This case report describes the story of a young horse with a partial paralysis of the facial nerve, a nerve that runs down the face.
The paralysis was the consequence of a trauma: the 2 years old stallion remained stuck in a high fence after having try to jump into the side paddock where a young beautiful mare ran happy spreading its charming and attractive fragrances in the air.
More than three hours have passed before someone noticed the colt hung up and stuck to the high fence, freeing.
The trauma caused a severe inflammation and swelling of the face with the partial reduction of the facial nerve conduction which caused reduced movement of the muscles of the facial expression. A severe inflammation and infection of the guttural pouch and a reduced deglutition caused by the severe oedema also occurred. The colt presented difficult walking and lack of balance while standing up.
What We Did
The vet came immediately and the young horse was treated with classical therapy recommended in these cases in order to reduce the general inflammation, swelling of face and neck and pain caused by the trauma.
Having solved the inflammation, after two months, the colt was able to run and move properly again but these let to severe trauma of the hanging tongue. The partial reduction of the facial nerve conduction still remained not completely solve indeed, keep on showing dropped right ear, partial closed right eyelid, closed right nostril, partial deviation of nose and lip and hanging tongue.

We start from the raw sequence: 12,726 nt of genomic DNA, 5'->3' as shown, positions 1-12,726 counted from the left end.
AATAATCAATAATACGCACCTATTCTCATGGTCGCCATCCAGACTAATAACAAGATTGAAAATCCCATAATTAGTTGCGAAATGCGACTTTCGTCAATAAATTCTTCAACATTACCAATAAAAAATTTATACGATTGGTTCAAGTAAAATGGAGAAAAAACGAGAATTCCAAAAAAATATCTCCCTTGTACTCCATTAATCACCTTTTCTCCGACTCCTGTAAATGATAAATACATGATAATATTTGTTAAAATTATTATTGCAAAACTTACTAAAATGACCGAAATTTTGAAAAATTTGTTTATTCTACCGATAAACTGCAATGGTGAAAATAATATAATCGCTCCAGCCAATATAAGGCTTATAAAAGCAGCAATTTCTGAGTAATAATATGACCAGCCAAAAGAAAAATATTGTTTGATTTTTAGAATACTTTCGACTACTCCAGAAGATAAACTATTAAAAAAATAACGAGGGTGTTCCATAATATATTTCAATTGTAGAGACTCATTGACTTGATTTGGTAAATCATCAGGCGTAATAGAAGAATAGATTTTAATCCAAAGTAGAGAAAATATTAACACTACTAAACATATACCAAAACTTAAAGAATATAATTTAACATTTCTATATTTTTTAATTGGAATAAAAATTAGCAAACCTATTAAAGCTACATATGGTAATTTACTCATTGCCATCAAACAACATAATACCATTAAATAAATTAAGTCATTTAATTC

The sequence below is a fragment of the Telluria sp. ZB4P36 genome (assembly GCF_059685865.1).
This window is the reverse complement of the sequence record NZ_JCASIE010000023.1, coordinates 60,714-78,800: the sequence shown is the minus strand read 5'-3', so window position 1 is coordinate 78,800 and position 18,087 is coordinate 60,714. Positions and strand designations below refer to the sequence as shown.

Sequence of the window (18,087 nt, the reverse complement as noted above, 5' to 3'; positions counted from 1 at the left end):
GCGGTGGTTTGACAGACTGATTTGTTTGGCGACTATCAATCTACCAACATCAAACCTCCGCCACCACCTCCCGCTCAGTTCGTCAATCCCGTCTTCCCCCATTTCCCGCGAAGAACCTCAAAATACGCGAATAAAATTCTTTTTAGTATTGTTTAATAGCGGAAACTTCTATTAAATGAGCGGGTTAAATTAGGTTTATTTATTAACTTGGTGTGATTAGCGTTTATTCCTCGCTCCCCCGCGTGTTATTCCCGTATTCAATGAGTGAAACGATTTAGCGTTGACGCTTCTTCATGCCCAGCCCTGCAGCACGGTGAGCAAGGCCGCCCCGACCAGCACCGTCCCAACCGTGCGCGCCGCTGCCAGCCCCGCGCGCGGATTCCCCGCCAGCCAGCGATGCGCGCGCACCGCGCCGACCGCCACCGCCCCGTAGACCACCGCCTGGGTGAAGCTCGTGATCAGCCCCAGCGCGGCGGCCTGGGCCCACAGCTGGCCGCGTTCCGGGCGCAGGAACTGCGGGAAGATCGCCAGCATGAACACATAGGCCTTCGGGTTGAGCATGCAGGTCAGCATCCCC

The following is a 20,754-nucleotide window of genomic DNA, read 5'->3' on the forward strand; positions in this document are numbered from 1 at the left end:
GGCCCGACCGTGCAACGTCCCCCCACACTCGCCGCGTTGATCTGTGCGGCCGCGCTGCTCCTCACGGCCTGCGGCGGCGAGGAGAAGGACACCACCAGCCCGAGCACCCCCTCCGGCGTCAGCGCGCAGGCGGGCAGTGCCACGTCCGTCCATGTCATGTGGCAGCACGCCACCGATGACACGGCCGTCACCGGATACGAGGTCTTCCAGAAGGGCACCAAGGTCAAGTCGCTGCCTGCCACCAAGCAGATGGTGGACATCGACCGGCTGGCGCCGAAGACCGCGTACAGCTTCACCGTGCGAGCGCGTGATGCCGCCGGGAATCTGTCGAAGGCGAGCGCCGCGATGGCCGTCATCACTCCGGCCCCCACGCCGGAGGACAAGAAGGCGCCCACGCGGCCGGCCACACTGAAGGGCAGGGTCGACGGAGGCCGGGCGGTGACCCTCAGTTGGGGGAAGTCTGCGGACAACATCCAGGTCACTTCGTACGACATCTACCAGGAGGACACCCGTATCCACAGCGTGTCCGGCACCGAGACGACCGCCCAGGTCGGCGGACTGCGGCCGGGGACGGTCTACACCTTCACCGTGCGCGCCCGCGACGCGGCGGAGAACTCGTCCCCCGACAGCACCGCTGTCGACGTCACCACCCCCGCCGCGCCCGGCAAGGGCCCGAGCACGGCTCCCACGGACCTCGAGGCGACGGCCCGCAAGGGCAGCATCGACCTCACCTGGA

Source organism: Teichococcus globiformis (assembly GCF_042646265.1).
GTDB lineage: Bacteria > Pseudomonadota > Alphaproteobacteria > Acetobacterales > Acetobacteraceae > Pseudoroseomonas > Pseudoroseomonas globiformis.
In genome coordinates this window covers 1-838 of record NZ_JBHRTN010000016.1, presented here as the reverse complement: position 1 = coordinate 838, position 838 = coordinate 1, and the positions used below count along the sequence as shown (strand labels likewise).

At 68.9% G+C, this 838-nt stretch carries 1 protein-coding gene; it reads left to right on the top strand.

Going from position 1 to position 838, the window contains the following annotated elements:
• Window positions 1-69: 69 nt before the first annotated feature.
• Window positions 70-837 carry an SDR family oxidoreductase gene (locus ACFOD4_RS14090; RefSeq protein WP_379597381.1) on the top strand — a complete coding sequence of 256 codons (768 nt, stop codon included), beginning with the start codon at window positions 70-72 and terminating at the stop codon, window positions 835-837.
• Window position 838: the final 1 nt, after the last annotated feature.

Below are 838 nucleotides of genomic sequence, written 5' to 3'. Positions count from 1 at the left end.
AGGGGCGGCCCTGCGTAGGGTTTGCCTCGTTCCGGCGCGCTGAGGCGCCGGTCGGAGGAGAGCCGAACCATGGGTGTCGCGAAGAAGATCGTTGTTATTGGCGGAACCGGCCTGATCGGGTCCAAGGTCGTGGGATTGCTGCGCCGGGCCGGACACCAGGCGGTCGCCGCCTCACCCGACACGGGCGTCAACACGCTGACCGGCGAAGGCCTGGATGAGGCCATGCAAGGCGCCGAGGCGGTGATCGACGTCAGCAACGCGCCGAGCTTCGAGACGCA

In such a condition, chronic reduced or absent tear production with eyelid partial paresis or paralysis, resulted in recidivist corneal ulceration. In chronic lesions, contracted muscle cause the nose to deviate more toward the lesion. That firm and inflexible muscles also caused the affected nostril unable to dilate properly on inspiration. The animal still drooling excessively was victim of oesophagus stroking episodes.
For this reason the Vet referred me the colt to integrate acupuncture to standard treatment still in progress in order to accelerate the healing improvement.
I proposed electroacupuncture instead of dry acupuncture to give a stronger stimulation to the nerve conduction. The electroacupuncture session has been done every other day for a total of 6 treatments.
After 6 treatments the horse was much better except for the nose and lower lip still partially deviated and dangling. At this stage I was not able to work safely anymore since the facial sensitivity was almost completely restored and the young stallion no longer tolerated the tickling sensation created by the needles.
Thank to electroacupuncture combined with standard therapy, we were able to accelerate the healing and restore the nerve conduction quickly to avoid any other possible consequence.
Terrible adventure for both colt and owner but a good end.